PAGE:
A4 Study: Elevated Amyloid an early Sign of Alzheimer’s Disease

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investigators discover a rare genetic variant shown to protect people who carry known genetic risk factors for Alzheimer's disease

The Anti-Amyloid Treatment in Asymptomatic Alzheimer’s Disease (A4) prevention study was created in 2014 to test whether the monoclonal antibody drug solanezumab reduces cognitive decline if given to individuals with elevated amyloid levels before signs of the disease are apparent. In its first publication, the group’s findings support the idea that higher amounts of amyloid protein in the brain represent early stage Alzheimer’s Disease (AD). Their investigation also revealed that the amount of amyloid in clinically normal older adults is associated with a family history of AD, lower cognitive test scores, and declining scores for daily cognitive function. Their findings were published in JAMA Neurology.

“A major issue for amyloid-targeting Alzheimer’s disease clinical trials, and one that is being addressed with the A4 study, is that previous trials may have been intervening too late in the disease process to be effective,” said NIA Director, Richard J. Hodes, M.D. “A4 is pioneering in the field because it targets amyloid accumulation in older adults at risk for developing dementia before the onset of symptoms.” The A4 study is funded as a public private partnership including NIH.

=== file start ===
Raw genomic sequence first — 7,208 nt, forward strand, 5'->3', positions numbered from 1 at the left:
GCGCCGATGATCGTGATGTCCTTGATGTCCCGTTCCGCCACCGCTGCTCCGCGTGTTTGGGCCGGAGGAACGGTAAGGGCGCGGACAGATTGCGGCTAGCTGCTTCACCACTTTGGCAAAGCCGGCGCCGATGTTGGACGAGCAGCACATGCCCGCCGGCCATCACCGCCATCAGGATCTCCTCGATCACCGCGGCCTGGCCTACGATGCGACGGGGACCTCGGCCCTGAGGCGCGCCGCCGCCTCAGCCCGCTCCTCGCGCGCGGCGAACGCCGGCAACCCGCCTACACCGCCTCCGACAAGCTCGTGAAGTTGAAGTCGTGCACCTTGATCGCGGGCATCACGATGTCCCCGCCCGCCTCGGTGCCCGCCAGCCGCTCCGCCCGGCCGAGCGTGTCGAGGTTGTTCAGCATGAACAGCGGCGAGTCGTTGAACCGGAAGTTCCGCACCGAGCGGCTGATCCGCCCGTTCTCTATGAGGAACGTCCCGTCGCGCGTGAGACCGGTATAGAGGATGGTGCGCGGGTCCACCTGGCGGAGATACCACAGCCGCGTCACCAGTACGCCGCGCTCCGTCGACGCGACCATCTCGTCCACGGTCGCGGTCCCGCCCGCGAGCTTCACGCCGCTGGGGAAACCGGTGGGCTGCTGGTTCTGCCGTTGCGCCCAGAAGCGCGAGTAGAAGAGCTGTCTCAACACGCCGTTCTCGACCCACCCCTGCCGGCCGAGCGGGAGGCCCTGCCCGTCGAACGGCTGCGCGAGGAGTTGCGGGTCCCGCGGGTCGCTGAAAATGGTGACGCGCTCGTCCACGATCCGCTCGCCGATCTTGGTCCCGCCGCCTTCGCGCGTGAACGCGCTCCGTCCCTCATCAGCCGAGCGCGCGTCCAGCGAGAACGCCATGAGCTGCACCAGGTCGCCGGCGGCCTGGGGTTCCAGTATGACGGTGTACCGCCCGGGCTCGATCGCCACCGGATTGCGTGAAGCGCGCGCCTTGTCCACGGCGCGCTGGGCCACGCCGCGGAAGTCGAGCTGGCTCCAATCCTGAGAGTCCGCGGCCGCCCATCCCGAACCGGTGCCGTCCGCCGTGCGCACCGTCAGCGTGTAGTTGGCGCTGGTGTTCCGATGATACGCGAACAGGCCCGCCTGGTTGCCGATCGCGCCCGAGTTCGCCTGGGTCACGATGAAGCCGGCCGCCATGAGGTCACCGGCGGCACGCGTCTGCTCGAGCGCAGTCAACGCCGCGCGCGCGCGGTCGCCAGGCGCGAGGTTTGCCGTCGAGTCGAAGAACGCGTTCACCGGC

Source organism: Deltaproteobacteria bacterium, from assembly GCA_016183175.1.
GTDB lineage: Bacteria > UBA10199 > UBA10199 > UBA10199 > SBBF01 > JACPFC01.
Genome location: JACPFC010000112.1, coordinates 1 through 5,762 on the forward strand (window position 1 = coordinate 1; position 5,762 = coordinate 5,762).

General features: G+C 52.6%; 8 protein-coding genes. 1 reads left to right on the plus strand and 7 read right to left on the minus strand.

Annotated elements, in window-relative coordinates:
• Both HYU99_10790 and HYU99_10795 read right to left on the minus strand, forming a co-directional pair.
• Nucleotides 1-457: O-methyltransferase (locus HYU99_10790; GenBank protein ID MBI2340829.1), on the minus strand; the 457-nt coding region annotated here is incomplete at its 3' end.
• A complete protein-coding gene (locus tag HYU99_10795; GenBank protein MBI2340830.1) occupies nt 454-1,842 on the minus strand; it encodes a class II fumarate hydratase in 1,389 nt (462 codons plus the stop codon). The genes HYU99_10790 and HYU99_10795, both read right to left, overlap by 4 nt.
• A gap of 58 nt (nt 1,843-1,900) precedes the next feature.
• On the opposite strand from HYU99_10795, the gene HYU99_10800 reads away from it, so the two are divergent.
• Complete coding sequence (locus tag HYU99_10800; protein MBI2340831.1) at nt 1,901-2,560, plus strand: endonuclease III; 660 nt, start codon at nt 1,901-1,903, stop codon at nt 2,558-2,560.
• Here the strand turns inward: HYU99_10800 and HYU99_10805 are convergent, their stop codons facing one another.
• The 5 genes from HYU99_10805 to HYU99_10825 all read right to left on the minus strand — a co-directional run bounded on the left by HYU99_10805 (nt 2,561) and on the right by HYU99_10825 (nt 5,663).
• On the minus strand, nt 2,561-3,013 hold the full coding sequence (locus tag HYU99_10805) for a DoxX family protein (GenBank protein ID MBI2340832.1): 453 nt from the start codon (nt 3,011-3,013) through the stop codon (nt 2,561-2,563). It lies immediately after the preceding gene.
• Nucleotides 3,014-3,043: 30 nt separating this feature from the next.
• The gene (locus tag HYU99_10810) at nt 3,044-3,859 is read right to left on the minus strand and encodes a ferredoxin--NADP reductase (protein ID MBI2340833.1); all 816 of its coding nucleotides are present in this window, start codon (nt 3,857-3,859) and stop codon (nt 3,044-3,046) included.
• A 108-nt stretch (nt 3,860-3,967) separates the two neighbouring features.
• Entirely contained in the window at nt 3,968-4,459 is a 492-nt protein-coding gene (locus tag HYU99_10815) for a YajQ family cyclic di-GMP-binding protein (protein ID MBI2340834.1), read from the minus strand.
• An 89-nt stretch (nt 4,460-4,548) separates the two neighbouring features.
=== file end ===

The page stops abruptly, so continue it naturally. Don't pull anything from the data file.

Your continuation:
The goal of this first A4 study was to investigate the association of elevated amyloid with demographic and lifestyle factors, apolipoprotein E (APOE), reports of neuropsychological testing, and self- and study partner reports of cognitive function.

Prescreening information was collected from April 2014-December 2017 from more than 15,000 individuals. Of these 6,768 individuals underwent additional screening at 67 sites in the US, Canada, Australia and Japan. Using amyloid positron emission tomography (PET) imaging, the team studied 4,486 participants who were eligible for amyloid PET because they were clinically normal with a clinical dementia rating of zero, and cognitively unimpaired.  From this group, the study team and identified 1,323 individuals with elevated amyloid levels who were eligible to continue in the A4 study.

These 1,323 study participants were slightly older than those without higher amyloid levels but had no differences  in sex, education, marital or retirement status, or any self-reported lifestyle factors.  They were more likely to have a family history of dementia and also had at least one APOE ε4 allele, a known AD risk factor.

The researchers hope this screening data may be useful for future clinical and prevention studies. The authors write, “These results support the hypothesis that elevated amyloid represents an early stage in the Alzheimer continuum and demonstrate the feasibility of enrolling these high-risk participants in secondary prevention trials aimed at slowing cognitive decline during the preclinical stages of AD.”

The A4 Study is a public-private partnership, funded by the NIA, Eli Lilly, and several philanthropic organizations. The trial is coordinated by the University of Southern California’s Alzheimer’s Therapeutic Research Institute, with study sites in across the country.

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